An Asshole’s Guide to Not Hating Yourself
Hi! I’m Louise, and I’m an asshole.
Luckily, that assholery is mostly contained to the way I deal with myself, though – well, that, and Steven Moffat’s run on Doctor Who. For a long time, I thought that my internal monologue, which mostly consisted of dialogue more suited to a waspy socialite who didn’t like the way I dressed, looked, how much I weighed, what I ate, the way I treated people, just pretty much everything that I did – I thought that was normal.
Enter an OCD diagnosis, an eating disorder diagnosis, so on, so forth, and I came to realize that maybe having a constant barrage of criticism going on inside my head…wasn’t normal? People didn’t walk around just beating themselves up as though they had committed major war crimes constantly? And that talking to yourself like that all the time is going to make your life and self-image substantially worse? Wild, am I right? Whodathunkit.
But, like I said, I’m an asshole – and a stubborn one, at that. I’ve written before about the ways that even the most upsetting symptons of mental illness can look attractive even as you’re trying to get away from them, and when you’ve had that internal monologue for as long as you can remember, the thought of changing it just seems pointlessly difficult. It’s just what I think. It doesn’t actually impact the real world. Even as I started getting help for my mental health stuff, I still found myself resistant to the idea of addressing that stuff. I wanted all the manifestations of this non-existent self-esteem to go away, but actually addressing the constant inner thoughts which backed up that non-existent self-esteem? No, they could stay. Somehow. It made sense to me then, alright?
Not to mention the fact that I consider myself a pretty anti-woo person. You know? Like, I really struggle to accept that things which don’t have an immediate and material impact on my life might actually help. And so much of the content I could find that revolved around improving your inner conversation with yourself seemed to come from people who were about as pro-woo as humanly possible. You can see my problem here, yes?
But, in the last year or so, I’ve been really trying to change the way that I talk to myself. And even typing that sentence is enough to swing me dangerously close to woo territory for my liking, but bear with me here: I’m an asshole, maybe you’re an asshole too. Here’s how I managed to stop being quite as much of an asshole to myself, and overcome my fear of all things woo in the process.
Like the perma-Lisa Simpson that I am, I find relief in being able to quantify the steps that I’m taking towards a goal. So that was my first port of call: find things that I could tick off a list at the end of every day, things that I could build goals around and work towards. I have been reccommended a few different meditation and mindfulness (the catch-all term that I’ve seen used to describe this inner-conversation-fandango) apps, but I really found that Headspace worked best for me – it shows you the number of minutes for which you’ve meditated since you started using the app at the end of every exercise, as well as having structured “courses” set around certain themes that you can work through. I find it’s really easy to drift off course with working on something as inpalpable as mental health, but the structure this offered actually helped me build a habit out of this.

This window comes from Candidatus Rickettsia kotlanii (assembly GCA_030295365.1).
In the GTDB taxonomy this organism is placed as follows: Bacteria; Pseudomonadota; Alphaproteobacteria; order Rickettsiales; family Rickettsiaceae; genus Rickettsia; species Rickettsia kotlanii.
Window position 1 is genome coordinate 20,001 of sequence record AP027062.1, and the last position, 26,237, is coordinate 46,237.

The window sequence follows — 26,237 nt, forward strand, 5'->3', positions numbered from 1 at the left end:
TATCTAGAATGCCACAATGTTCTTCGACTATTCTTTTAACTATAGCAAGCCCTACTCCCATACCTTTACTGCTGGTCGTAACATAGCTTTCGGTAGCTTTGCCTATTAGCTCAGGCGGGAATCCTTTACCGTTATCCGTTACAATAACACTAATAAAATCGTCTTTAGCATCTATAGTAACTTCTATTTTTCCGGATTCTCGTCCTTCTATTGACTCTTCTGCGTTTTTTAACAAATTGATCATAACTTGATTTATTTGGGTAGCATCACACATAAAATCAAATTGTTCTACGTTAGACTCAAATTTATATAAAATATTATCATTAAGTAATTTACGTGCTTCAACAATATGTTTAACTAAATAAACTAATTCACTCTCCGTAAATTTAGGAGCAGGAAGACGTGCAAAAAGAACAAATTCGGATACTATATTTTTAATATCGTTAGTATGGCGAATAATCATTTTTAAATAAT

And just consciously taking the space to step back from the thoughts that I was having and evaluating them was, I swiftly found, a really powerful thing. I often heard people discussing trying to shift their internal monologue to something more akin to what they would share with a close friend dealing with the same feelings, but I found it a lot more useful to just insult those irrational thoughts into submission. When I could look at them from the outside in, instead of just accepting them as truth, they became pretty funny. Did I tell you about that time I saw a whippet and wanted to be it? This shit is hilarious, when you take a second to actually consider what it’s trying to convince you of, and pointing out that silliness was the best way to start undoing its power over me.
Honestly, the biggest shift that I’ve felt in changing the way I dealt with this stuff was dropping some of the cynicism that I had around the woo nature of mindfulness. I was so resistant to it for such a long time, and I know a lot of people who feel the same way, because we’re encouraged to quantify success in ways that often don’t have a lot to do with actually treating ourselves well. But the best thing I’ve done for myself in the last year has been accepting that treating myself with care is a worthwhile task; it might not be quantifiable in the way that I usually like, it might not have the external signifiers of goodness that I for so long built my life around. And it’s long and arduous and often annoying to try and challenge the shit that runs through your own mind.
But fuck it – it is worth it in the end. All of this, it turns out, boils down to believing that I am actually worthy of the help that people are offering and that I was too nervous to take for such a long time, too sure of my own inherent dis-worth to dare to take on. Changing the way I thought about myself, or at least trying to, reminded me that I actually am worth the effort I’m putting in to make things better – worth treatment, worth boundaries, worth standing up for myself when I need to. It’s difficult, and I’m probably still an asshole to myself more than I should be, but I’m working on it. And working on it, right now, is about the kindest thing I can do for myself. And hey, maybe you deserve some kindness, too.
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